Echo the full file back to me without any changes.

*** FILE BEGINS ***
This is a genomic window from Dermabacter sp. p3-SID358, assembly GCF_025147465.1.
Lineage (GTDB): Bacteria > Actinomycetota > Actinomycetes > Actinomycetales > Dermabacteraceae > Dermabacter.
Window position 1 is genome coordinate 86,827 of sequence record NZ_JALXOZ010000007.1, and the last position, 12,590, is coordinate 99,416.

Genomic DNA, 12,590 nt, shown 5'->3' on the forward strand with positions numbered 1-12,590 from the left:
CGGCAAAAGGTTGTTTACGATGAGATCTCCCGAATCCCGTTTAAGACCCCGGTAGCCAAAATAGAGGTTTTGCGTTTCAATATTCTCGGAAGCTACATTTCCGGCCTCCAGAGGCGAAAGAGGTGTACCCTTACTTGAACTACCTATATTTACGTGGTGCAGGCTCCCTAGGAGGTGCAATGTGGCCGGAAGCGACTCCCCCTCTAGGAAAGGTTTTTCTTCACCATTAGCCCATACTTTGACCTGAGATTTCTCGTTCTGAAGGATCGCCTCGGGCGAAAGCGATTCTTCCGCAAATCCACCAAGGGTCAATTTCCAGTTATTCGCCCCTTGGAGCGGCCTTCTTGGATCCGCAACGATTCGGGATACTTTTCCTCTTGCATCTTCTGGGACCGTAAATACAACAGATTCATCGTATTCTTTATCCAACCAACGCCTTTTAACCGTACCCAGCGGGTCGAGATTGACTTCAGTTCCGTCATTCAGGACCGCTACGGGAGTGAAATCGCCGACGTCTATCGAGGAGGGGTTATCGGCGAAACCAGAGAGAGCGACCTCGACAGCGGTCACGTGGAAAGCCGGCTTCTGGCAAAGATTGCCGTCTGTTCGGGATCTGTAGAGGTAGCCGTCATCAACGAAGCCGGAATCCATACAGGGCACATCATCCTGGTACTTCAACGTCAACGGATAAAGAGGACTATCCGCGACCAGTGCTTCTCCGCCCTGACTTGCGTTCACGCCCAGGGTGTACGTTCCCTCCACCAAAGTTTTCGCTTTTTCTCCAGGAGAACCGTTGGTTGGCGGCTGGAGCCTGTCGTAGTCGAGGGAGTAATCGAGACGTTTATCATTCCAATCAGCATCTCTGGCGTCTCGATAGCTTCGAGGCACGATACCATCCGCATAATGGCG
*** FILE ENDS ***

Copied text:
This is a genomic window from Dermabacter sp. p3-SID358, assembly GCF_025147465.1.
Lineage (GTDB): Bacteria > Actinomycetota > Actinomycetes > Actinomycetales > Dermabacteraceae > Dermabacter.
Window position 1 is genome coordinate 86,827 of sequence record NZ_JALXOZ010000007.1, and the last position, 12,590, is coordinate 99,416.

Genomic DNA, 12,590 nt, shown 5'->3' on the forward strand with positions numbered 1-12,590 from the left:
CGGCAAAAGGTTGTTTACGATGAGATCTCCCGAATCCCGTTTAAGACCCCGGTAGCCAAAATAGAGGTTTTGCGTTTCAATATTCTCGGAAGCTACATTTCCGGCCTCCAGAGGCGAAAGAGGTGTACCCTTACTTGAACTACCTATATTTACGTGGTGCAGGCTCCCTAGGAGGTGCAATGTGGCCGGAAGCGACTCCCCCTCTAGGAAAGGTTTTTCTTCACCATTAGCCCATACTTTGACCTGAGATTTCTCGTTCTGAAGGATCGCCTCGGGCGAAAGCGATTCTTCCGCAAATCCACCAAGGGTCAATTTCCAGTTATTCGCCCCTTGGAGCGGCCTTCTTGGATCCGCAACGATTCGGGATACTTTTCCTCTTGCATCTTCTGGGACCGTAAATACAACAGATTCATCGTATTCTTTATCCAACCAACGCCTTTTAACCGTACCCAGCGGGTCGAGATTGACTTCAGTTCCGTCATTCAGGACCGCTACGGGAGTGAAATCGCCGACGTCTATCGAGGAGGGGTTATCGGCGAAACCAGAGAGAGCGACCTCGACAGCGGTCACGTGGAAAGCCGGCTTCTGGCAAAGATTGCCGTCTGTTCGGGATCTGTAGAGGTAGCCGTCATCAACGAAGCCGGAATCCATACAGGGCACATCATCCTGGTACTTCAACGTCAACGGATAAAGAGGACTATCCGCGACCAGTGCTTCTCCGCCCTGACTTGCGTTCACGCCCAGGGTGTACGTTCCCTCCACCAAAGTTTTCGCTTTTTCTCCAGGAGAACCGTTGGTTGGCGGCTGGAGCCTGTCGTAGTCGAGGGAGTAATCGAGACGTTTATCATTCCAATCAGCATCTCTGGCGTCTCGATAGCTTCGAGGCACGATACCATCCGCATAATGGCG